Administrator
Power User
*****
Posts: 30861


« Reply #6 on: May 29, 2005, 06:34:02 AM »

AN UNTOLD TRIUMPH SELECTED FOR NATIONAL PRIMETIME BROADCAST ON PBS

HONOLULU/WASHINGTON D.C. - The filmmakers of the award-winning
documentary, AN UNTOLD TRIUMPH, which tells the story of the U.S.
Army's 1st and 2nd Filipino Infantry Regiments, have just received
word that PBS has accepted the film for its national primetime
schedule.

PBS has scheduled the documentary to air on Memorial Day, May 30,
2005 at 10:00 PM following a repeat broadcast of the American
Experience program "Bataan Rescue." AN UNTOLD TRIUMPH includes a
retelling of the Bataan Death March from the Filipino soldier's
perspective.

=================

and, in a somewhat related vein:


Japanese Trying to Contact WWII Soldiers
By OLIVER TEVES, Associated Press Writer 44 minutes ago

Japanese diplomats pressed ahead Saturday with efforts to contact two
World War II soldiers reportedly living in the southern Philippines
since they were separated from their division six decades ago.

The men -- who would be in their 80s -- were said to have been
separated from the 30th Division of the Imperial Japanese Army and then
stayed in the remote mountains on Mindanao island for fear of being
court-martialed in Japan.

The astonishing claim that World War II holdouts may still be alive has
attracted huge interest in Japan, where veterans are marking the 60th
anniversary of the war's end.

But the Japanese government urged caution, saying the report came from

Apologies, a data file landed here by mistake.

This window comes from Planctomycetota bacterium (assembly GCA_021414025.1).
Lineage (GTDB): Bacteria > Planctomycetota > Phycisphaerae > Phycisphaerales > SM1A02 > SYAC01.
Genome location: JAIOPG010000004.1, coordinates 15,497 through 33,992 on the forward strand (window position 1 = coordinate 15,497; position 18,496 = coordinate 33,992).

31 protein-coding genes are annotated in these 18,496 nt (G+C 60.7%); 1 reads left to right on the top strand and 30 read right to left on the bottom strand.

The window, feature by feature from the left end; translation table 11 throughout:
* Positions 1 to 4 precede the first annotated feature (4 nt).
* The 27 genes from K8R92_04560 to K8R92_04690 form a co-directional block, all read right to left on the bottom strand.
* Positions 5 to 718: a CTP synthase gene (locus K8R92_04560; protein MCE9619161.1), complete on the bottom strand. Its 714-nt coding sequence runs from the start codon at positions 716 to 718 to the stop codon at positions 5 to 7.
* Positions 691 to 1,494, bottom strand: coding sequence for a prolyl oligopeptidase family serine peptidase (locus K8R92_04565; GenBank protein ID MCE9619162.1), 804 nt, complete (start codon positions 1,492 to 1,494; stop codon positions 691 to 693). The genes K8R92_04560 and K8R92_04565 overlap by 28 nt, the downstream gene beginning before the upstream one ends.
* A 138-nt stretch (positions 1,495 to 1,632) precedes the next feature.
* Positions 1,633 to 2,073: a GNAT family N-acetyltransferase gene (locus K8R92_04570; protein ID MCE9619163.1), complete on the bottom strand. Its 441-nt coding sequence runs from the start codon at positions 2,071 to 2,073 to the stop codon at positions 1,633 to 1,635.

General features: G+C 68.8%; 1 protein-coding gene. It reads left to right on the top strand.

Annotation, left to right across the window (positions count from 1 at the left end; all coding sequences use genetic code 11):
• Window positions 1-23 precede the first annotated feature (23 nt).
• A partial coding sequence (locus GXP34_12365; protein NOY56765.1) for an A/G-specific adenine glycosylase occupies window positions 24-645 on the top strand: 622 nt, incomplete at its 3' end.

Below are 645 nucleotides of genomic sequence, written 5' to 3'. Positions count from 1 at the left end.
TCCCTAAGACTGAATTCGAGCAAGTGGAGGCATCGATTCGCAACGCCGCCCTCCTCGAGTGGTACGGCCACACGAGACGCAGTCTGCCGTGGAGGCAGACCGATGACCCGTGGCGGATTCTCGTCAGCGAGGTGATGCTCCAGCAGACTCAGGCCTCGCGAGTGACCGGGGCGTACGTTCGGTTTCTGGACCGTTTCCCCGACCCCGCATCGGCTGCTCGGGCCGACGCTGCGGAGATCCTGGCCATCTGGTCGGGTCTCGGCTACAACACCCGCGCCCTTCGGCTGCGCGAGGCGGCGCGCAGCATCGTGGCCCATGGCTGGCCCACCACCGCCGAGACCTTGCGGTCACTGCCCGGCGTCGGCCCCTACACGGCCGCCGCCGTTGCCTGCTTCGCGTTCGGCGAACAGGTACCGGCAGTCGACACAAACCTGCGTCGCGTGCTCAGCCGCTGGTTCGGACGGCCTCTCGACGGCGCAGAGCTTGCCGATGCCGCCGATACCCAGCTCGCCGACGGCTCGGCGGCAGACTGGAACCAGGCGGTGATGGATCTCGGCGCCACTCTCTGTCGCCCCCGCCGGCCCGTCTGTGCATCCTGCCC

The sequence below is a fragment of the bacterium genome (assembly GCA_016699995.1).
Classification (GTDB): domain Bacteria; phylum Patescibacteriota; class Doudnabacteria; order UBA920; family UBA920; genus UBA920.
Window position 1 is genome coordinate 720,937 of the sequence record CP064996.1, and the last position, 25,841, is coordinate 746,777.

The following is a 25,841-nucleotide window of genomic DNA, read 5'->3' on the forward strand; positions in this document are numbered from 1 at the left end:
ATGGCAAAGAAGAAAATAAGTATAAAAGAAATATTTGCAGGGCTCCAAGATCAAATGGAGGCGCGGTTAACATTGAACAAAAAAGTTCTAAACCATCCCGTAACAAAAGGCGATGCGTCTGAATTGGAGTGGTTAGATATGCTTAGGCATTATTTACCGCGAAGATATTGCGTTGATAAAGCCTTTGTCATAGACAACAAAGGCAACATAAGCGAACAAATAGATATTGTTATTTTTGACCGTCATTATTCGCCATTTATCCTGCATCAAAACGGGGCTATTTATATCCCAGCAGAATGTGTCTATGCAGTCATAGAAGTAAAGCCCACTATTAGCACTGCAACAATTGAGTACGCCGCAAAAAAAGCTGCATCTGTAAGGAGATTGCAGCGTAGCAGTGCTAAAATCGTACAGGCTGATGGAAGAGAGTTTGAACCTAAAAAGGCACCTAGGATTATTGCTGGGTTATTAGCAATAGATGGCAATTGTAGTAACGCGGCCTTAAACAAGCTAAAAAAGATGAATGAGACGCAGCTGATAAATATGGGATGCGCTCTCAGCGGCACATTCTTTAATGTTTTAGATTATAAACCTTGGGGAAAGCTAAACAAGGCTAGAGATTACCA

somebody who had not seen the men himself. Efforts to contact the pair
also were complicated by the fact that the area in which they
supposedly were found is notorious for ransom kidnappings and attacks
by Muslim separatists, who have waged war for three decades. Communist
rebels also are active there.

Tokyo first learned of the former soldiers in January, from a Japanese
trader on Mindanao who has been trying since Friday to arrange a
meeting so officials could try to confirm the men's' identities,
Japanese Embassy spokesman Shuhei Ogawa said.

But Ogawa stressed that the trader had not seen the men and was relying
on a Filipino contact, who himself got word of the mystery soldiers from
yet another Filipino.

"You should know this type of information comes in all the time," he
said. "We really have no idea if these two people exist."

He said the diplomats who traveled to General Santos city, 600 miles
south of Manila, were still "trying to work out (the details of) a meeting."

On Sunday, they will be joined by an official from the Japanese Health
Ministry, which is in charge of keeping records of former soldiers who
survived as well as recovering the remains of those killed during the war.